### Seeing Students

Being a tutor hasn't really changed how I see myself as a student. I've spent a lifetime learning, reading, studying, and practicing what I learn. I have strong views of myself as a leaner, how I learn, what I want to learn, and the method by which I want to learn (self-directed, formal schooling, direct practice, etc.).

Tutoring college students has helped me understand how contemporary students think. It is interesting to observe and work with a cross section of students: The stereotypical, 18 year-old college freshman; the middle-aged student returning to university studies; international students and more have all come through the Writing Center doors. Each student comes with his or her own set of needs and expectations.

As we discusses in class, when Claire presented about the Millennial Generation, students of a certain age seem to have a different conception of the world and their place in it than students of other generations. This is the normal order of generational growth. Each generation is slightly different from the previous. Working with the Millennials helps me understand the students I will be teaching in my 1010 classes next semester.

Working with English 1010 students, and students in other undergraduate classes, has shown me how students view assignments given them by professors / instructors. I have seen when students think an assignment is "busy work"; when a student is disdainful of an assignment (or a teacher); when a student flat-out misunderstands an assignment; and when a student "gets it" and is working in synch with the teacher and the course materials.

I hope that working with students one on one will help me when planning instruction and assignments for the next couple of years. I hope that I will remember to be clear about the concepts I teach. I hope I can explain assignments thoroughly and provide clear rubrics for grading. I hope, that when assignments are graded, I am able to provide my students useful feedback. I hope that my time working with individual students will make me a better instructor for all students I may come across.

Working in the Writing Center has taught me less about myself as a leaner, but instead has informed my teaching philosophy. Instead of learning how to be a learner, I hope I am learning how to teach.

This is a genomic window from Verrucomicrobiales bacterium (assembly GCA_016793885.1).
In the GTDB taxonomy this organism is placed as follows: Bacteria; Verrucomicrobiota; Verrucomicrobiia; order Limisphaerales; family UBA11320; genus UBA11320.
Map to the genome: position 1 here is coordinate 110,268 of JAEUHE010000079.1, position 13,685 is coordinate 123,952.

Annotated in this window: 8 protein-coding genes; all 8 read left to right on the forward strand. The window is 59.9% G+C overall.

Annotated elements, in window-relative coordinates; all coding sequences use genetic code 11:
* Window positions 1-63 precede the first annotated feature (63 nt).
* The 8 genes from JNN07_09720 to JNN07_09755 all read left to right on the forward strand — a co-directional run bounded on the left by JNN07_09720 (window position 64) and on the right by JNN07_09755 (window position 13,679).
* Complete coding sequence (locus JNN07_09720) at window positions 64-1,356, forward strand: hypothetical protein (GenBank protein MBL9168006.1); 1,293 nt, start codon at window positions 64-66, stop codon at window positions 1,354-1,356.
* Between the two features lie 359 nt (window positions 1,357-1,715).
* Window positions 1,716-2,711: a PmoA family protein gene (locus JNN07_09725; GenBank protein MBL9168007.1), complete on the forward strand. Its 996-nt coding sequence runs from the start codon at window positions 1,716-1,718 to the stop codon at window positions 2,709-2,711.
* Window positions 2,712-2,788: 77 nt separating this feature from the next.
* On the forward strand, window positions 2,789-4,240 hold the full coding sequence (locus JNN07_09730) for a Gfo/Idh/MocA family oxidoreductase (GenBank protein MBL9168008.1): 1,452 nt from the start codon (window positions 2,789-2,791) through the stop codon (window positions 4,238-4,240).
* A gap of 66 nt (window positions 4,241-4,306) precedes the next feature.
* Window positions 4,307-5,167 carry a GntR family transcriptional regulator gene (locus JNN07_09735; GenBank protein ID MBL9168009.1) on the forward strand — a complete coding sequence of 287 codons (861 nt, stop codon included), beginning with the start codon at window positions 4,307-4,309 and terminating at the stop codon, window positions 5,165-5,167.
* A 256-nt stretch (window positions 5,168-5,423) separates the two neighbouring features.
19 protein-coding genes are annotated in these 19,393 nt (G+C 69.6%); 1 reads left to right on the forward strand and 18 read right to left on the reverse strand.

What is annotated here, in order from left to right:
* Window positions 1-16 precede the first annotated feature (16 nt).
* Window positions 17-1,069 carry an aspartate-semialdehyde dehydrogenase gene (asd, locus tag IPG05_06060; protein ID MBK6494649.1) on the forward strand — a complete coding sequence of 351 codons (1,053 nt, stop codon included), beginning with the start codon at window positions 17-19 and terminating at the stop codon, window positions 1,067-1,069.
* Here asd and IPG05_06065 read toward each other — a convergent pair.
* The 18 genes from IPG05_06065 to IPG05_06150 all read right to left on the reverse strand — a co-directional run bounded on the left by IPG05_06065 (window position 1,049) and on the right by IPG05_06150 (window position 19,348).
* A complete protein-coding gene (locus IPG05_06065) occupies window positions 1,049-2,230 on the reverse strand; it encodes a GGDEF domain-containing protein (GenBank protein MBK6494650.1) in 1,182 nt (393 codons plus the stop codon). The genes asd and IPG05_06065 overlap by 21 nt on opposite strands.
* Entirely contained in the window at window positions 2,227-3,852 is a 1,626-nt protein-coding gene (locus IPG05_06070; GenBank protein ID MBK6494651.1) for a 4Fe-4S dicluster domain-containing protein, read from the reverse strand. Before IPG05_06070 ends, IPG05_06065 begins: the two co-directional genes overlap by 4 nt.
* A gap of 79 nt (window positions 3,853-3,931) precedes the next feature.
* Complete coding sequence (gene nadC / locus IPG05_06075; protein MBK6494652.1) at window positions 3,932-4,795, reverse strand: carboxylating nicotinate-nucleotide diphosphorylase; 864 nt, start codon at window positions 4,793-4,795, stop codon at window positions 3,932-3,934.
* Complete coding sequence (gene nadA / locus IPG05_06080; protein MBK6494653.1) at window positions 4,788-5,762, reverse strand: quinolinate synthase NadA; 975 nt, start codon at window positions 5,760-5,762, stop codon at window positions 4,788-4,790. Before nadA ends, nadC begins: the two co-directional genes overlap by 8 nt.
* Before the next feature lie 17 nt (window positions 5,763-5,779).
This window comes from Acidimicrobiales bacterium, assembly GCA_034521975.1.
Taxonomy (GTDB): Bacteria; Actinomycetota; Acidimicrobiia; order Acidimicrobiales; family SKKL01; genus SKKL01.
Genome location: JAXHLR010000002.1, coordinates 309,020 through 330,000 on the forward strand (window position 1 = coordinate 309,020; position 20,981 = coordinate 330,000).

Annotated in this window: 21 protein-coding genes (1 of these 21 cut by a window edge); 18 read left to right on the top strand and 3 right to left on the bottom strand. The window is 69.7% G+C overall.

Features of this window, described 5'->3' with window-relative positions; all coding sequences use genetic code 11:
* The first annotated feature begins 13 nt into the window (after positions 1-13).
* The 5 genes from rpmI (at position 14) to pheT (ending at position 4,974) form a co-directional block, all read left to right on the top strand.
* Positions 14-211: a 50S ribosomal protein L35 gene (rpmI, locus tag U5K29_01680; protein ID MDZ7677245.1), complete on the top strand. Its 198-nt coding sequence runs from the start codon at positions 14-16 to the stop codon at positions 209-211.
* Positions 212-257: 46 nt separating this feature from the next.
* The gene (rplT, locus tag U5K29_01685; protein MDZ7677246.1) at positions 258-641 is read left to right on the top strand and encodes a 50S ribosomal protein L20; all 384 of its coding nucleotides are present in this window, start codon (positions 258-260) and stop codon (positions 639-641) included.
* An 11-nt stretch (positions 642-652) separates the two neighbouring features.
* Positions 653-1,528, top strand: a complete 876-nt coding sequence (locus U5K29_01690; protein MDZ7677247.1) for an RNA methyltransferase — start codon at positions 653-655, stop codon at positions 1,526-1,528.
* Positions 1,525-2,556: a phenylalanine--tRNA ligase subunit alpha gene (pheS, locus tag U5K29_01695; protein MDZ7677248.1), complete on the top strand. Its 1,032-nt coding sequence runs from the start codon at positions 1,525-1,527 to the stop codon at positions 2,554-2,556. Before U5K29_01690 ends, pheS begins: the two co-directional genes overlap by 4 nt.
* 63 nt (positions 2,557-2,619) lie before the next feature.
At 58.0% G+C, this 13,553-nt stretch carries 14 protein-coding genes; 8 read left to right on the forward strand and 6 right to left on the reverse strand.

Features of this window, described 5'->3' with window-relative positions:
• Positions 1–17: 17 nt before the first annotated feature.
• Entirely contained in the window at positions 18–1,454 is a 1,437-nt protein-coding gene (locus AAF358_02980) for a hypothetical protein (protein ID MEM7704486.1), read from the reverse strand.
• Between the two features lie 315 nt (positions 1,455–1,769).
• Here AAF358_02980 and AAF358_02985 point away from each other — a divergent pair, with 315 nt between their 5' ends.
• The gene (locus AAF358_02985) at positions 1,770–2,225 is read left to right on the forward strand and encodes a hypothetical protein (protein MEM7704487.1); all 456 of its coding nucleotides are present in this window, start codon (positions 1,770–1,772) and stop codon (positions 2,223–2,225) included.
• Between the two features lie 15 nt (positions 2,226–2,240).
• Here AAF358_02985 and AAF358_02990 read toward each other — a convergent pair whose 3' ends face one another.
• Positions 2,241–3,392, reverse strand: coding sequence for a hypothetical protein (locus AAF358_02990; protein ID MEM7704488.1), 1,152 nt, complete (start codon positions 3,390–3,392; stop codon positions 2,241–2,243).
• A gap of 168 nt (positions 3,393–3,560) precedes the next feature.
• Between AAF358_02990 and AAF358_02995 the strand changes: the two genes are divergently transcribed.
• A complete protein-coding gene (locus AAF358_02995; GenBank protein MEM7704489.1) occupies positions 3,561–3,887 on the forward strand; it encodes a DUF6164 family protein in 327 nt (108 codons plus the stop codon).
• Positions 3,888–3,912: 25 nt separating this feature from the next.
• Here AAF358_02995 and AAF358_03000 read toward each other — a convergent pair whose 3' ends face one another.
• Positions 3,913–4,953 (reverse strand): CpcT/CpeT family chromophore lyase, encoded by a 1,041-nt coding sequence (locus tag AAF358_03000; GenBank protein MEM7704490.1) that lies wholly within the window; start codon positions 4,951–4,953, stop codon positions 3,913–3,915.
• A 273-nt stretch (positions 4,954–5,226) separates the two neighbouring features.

Tutoring college students has helped me understand how contemporary students think. It is interesting to observe and work with a cross section of students: The stereotypical, 18 year-old college freshman; the middle-aged student returning to university studies; international students and more have all come through the Writing Center doors. Each student comes with his or her own set of needs and expectations.

As we discusses in class, when Claire presented about the Millennial Generation, students of a certain age seem to have a different conception of the world and their place in it than students of other generations. This is the normal order of generational growth. Each generation is slightly different from the previous. Working with the Millennials helps me understand the students I will be teaching in my 1010 classes next semester.

Working with English 1010 students, and students in other undergraduate classes, has shown me how students view assignments given them by professors / instructors. I have seen when students think an assignment is "busy work"; when a student is disdainful of an assignment (or a teacher); when a student flat-out misunderstands an assignment; and when a student "gets it" and is working in synch with the teacher and the course materials.

I hope that working with students one on one will help me when planning instruction and assignments for the next couple of years. I hope that I will remember to be clear about the concepts I teach. I hope I can explain assignments thoroughly and provide clear rubrics for grading. I hope, that when assignments are graded, I am able to provide my students useful feedback. I hope that my time working with individual students will make me a better instructor for all students I may come across.

Working in the Writing Center has taught me less about myself as a leaner, but instead has informed my teaching philosophy. Instead of learning how to be a learner, I hope I am learning how to teach.

## 0 Comments:

Post a Comment

<< Home